September 18, 2020

Steeplechaser Simon Vroemen Claims Dianabol Would Hurt Performance

Steeplechase Simon Vroemen has tested positive for the banned anabolic steroid Dianabol (metandienone or methandrostenolone) according to Steroid Nation. Vroemen does not know how Dianabol entered his system but suspects it may have been the result of medications he took to treat mononucleosis.

I am always willing to give athletes the benefit of a doubt especially given the lack of fair and reliable doping protocols administered under WADA. But, the statements Vroemen offers in his defense are weak, misleading and wrong.

Simon Vroemen claims that Dianabol would be “counterproductive” for a middle distance runner because it primarily increases muscle mass without a significant increase in strength; furthermore, Vroeman claims Dianabol remains detectable in doping tests for up to nine months after ingested making it unsuitable for any athlete competing in a drug tested competition [Read more…]

U.S. Anti-Doping Agency Loses Its First Doping Case

Track sprinter LaTasha Jenkins is the first athlete to win a doping case against the United States Anti-Doping Agency (USADA). She was charged with an adverse analytical finding after testing positive for the anabolic steroid nandrolone in both Sample A and Sample B in July 2006. She was banned from competition for two years. Last week, the World Anti-Doping Agency (WADA) dropped its appeal of the Court of Arbitration for Sport (CAS) decision which exonerated her (“LaTasha Jenkins first athlete to beat the U.S. Anti-Doping Agency on a doping charge,” April 22).

A three-member arbitration panel ruled last December the testing of her sample, given at a meet in Belgium, was not done in accordance with WADA rules that require tests be run by two different technicians.

That broke USADA’s perfect record in front of arbitration panels, which was 35-0 according to the best available statistics.

To the question of Jenkins’ appearing to have won on a technicality, Valparaiso Sports Law Clinic director Michael Straubel had said, “[The arbitrators] set aside the test results because they were not based on reliable lab results.”

She was represented by the Valpo Sports Law Clinic with free legal assistance. [Read more…]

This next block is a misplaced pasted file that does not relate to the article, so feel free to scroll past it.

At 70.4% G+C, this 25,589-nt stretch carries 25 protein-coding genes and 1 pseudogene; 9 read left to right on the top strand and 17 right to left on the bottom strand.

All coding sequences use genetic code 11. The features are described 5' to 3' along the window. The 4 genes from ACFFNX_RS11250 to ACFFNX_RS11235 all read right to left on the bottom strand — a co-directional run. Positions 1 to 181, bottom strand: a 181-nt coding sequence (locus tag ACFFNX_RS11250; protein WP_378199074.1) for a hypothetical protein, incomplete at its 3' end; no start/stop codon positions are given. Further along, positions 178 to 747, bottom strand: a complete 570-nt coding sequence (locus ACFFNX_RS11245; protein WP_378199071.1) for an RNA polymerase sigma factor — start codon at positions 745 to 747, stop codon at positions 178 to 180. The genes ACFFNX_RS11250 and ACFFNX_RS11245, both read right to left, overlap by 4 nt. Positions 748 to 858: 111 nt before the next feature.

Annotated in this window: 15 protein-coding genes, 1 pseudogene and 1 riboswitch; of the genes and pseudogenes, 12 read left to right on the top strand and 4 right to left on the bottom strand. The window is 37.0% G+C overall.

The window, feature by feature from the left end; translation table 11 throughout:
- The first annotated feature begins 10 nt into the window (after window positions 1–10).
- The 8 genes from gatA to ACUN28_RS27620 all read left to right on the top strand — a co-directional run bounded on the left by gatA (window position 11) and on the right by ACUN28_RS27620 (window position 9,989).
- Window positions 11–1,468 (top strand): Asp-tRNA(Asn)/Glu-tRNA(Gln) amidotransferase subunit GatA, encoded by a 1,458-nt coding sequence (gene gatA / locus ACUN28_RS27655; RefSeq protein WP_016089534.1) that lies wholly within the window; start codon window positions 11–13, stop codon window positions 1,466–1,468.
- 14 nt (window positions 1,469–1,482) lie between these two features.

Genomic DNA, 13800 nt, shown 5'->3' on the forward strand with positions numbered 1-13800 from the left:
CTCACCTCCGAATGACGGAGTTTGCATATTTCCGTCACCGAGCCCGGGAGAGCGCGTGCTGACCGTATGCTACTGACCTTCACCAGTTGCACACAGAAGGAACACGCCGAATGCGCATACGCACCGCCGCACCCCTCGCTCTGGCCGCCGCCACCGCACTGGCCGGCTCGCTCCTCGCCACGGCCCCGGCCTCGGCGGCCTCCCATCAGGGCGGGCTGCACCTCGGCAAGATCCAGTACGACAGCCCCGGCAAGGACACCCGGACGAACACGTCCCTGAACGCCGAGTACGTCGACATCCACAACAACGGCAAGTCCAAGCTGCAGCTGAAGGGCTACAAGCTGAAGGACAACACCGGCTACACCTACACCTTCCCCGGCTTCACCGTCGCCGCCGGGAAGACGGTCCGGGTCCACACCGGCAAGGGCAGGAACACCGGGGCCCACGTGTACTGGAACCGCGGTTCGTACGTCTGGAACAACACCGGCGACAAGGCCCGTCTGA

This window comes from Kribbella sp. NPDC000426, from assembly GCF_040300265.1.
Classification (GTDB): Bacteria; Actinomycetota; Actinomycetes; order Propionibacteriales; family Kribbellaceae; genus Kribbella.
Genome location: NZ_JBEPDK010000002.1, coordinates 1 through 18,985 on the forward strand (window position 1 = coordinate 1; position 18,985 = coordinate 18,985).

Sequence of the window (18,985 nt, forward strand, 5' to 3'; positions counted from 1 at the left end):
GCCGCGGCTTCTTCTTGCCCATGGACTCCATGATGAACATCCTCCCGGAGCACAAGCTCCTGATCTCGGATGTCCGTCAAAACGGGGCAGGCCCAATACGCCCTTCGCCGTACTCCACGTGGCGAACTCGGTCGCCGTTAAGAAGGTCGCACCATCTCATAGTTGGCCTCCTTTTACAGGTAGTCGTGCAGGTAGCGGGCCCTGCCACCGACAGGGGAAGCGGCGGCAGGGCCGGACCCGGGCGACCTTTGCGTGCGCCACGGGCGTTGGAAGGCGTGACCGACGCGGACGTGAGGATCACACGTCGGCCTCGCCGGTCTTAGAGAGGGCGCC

USADA Longitudinal Testing Program – Project Believe

The United States Anti-Doping Agency (USADA) has been conducting a formerly secret pilot program for longitudinal testing for anabolic steroids and other performance enhancing drugs. USADA recruited twelve U.S. athletes for voluntary participation in “Project Believe.” News of the anti-doping program was leaked when decathlon champion Brian Clay and runner Allyson Felix discussed it at a press conference possibly violating USADA’s code of secrecy on the program (“US sports stars try to dim doping fears with ‘Project Believe’,” April 17).

“I may get in trouble for talking about it but I want people to know I’m doing everything in my power to stay clean,” said Clay, who began having extra tests done before last month’s world indoor championships.

In spite of Clay’s concerns, it is unlikely that Clay or Felix will face any sanctions by USADA for revealing the existence of “Project Believe” prior to its official launch. [Read more…]

Steroid Source for Elite Track Athletes Working with Federal Investigators

Angel Guillermo Heredia was a major steroid source for elite track and field athletes. He has been working with federal investigators for several years; he has disclosed the names of at least a dozen elite track athletes who won Olympic medals and World Chamionships as well as another dozen elite track stars who have not won Olympic medals (“Witness in Track Doping Case Ready to Name Big Names,” April 13).

Among his clients, Mr. Heredia identified 12 athletes who had won a combined 26 Olympic medals and 21 world championships. Four of the 12 athletes, including Ms. Jones, had been named and barred from competition for illicit drug use. Eight of the 12 — notably, the sprinter Maurice Greene — have never been previously linked to performance-enhancing drugs.

Angel Heredia is a Mexican national who lived in Laredo, Texas and utilized his family connections in Mexico to obtain steroids and other pharmaceuticals for athletes. Heredia explains how easy it is for athletes to use steroids and other performance-enhancing drugs and avoid detection. [Read more…]